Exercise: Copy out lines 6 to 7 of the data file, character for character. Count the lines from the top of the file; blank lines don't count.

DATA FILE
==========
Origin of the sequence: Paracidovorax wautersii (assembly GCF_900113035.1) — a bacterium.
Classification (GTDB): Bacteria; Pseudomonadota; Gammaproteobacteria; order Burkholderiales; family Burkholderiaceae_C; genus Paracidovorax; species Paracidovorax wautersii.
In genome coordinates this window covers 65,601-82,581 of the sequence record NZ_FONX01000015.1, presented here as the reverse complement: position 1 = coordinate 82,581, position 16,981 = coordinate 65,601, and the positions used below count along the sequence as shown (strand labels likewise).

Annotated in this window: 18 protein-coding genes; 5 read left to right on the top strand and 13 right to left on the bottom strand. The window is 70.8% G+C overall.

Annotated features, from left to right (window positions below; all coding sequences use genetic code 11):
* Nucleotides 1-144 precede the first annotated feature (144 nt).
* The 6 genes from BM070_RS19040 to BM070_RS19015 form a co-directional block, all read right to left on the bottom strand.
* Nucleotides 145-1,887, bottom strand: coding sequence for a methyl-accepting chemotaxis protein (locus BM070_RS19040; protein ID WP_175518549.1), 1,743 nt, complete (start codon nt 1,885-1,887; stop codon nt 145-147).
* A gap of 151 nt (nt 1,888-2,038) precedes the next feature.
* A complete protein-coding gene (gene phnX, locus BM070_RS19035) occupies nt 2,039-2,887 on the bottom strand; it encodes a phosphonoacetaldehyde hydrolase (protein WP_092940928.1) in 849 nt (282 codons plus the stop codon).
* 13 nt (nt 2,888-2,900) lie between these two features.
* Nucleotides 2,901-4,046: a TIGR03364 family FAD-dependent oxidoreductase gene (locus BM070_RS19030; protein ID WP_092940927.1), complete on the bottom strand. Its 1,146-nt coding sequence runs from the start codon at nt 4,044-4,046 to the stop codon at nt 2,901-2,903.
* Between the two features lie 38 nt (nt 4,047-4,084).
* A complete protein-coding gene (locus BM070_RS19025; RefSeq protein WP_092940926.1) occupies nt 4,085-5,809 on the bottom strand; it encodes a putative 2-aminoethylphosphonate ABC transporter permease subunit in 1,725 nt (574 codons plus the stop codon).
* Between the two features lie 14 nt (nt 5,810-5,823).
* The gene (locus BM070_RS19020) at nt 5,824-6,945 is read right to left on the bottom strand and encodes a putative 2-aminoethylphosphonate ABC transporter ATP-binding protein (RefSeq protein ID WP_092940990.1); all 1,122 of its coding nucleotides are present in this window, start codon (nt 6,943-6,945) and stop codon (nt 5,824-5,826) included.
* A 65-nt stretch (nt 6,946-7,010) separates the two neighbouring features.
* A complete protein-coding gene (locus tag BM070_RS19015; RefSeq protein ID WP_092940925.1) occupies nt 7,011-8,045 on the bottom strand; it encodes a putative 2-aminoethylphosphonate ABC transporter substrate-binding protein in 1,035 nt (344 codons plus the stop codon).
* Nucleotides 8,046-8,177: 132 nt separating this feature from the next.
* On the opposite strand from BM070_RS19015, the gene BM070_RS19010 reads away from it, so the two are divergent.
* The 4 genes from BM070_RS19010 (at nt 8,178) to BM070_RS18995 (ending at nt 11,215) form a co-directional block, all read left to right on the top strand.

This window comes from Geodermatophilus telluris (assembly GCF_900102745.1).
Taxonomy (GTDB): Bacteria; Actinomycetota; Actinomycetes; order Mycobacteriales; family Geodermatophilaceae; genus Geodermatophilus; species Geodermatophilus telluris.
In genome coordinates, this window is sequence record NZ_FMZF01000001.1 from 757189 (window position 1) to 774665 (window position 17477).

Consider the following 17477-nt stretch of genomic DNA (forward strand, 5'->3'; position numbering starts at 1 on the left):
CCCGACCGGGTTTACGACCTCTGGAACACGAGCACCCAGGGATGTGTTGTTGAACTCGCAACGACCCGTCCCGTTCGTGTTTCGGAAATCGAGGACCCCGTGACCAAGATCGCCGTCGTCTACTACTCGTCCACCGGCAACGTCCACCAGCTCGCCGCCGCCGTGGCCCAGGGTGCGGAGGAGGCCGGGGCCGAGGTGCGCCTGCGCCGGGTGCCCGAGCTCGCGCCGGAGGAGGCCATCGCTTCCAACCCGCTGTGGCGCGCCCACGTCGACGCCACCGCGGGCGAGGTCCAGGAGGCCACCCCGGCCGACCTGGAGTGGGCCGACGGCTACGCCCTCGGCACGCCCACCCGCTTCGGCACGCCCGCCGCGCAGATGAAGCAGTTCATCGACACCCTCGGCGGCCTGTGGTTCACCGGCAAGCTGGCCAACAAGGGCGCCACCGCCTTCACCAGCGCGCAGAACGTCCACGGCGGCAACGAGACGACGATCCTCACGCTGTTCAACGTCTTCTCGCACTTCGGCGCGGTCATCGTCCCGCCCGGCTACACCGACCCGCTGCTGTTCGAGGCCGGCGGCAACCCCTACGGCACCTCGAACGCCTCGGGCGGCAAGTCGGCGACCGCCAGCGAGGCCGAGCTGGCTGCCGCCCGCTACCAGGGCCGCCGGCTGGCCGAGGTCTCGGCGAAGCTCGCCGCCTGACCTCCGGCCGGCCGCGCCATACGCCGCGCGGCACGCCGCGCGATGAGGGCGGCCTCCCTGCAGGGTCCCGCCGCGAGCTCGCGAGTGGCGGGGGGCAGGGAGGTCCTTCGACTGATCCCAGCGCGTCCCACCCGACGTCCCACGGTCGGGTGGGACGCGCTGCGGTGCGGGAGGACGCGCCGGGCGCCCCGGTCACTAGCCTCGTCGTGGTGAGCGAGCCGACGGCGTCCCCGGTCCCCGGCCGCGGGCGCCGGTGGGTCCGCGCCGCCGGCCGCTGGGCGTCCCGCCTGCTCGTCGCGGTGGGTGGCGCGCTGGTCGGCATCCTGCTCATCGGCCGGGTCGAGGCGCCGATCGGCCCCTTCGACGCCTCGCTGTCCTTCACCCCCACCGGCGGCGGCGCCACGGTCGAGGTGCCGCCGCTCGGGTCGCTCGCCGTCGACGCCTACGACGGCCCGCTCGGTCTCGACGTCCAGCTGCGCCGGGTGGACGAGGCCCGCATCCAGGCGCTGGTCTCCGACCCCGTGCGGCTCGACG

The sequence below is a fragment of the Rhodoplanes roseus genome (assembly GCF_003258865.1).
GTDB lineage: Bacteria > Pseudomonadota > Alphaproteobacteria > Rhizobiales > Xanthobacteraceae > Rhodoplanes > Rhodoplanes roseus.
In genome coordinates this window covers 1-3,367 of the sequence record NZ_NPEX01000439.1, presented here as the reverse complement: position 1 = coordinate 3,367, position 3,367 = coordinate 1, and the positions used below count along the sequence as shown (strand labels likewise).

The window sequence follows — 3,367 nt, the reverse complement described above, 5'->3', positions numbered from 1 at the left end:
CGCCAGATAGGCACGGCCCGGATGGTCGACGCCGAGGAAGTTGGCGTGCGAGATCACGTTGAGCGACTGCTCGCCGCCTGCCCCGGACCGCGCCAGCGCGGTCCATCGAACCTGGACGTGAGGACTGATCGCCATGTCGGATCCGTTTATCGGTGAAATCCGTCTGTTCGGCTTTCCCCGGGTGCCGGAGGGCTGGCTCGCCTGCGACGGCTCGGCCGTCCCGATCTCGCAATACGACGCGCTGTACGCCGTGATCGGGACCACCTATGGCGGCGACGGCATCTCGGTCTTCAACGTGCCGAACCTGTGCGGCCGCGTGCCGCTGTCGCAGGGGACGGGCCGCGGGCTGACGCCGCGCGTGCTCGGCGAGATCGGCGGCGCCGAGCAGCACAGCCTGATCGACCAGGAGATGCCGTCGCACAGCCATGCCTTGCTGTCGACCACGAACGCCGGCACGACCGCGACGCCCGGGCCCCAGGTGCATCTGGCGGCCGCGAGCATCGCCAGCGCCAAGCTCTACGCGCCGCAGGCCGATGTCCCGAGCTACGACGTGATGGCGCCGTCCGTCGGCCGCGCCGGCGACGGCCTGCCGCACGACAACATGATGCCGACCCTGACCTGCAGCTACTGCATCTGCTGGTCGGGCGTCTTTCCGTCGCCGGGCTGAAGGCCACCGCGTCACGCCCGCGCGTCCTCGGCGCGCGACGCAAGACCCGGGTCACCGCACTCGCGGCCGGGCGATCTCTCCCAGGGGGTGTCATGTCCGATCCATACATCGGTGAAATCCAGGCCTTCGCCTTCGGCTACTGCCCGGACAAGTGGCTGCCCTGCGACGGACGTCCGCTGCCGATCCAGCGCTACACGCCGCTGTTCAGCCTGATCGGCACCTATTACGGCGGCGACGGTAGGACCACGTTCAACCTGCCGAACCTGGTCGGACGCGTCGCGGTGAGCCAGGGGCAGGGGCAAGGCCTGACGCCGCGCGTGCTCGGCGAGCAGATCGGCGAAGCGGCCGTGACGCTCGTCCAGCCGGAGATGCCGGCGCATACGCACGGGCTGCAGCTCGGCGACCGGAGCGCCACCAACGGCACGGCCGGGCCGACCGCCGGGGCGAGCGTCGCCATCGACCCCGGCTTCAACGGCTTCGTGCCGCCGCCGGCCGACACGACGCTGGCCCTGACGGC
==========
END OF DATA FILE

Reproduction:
* Nucleotides 1-144 precede the first annotated feature (144 nt).
* The 6 genes from BM070_RS19040 to BM070_RS19015 form a co-directional block, all read right to left on the bottom strand.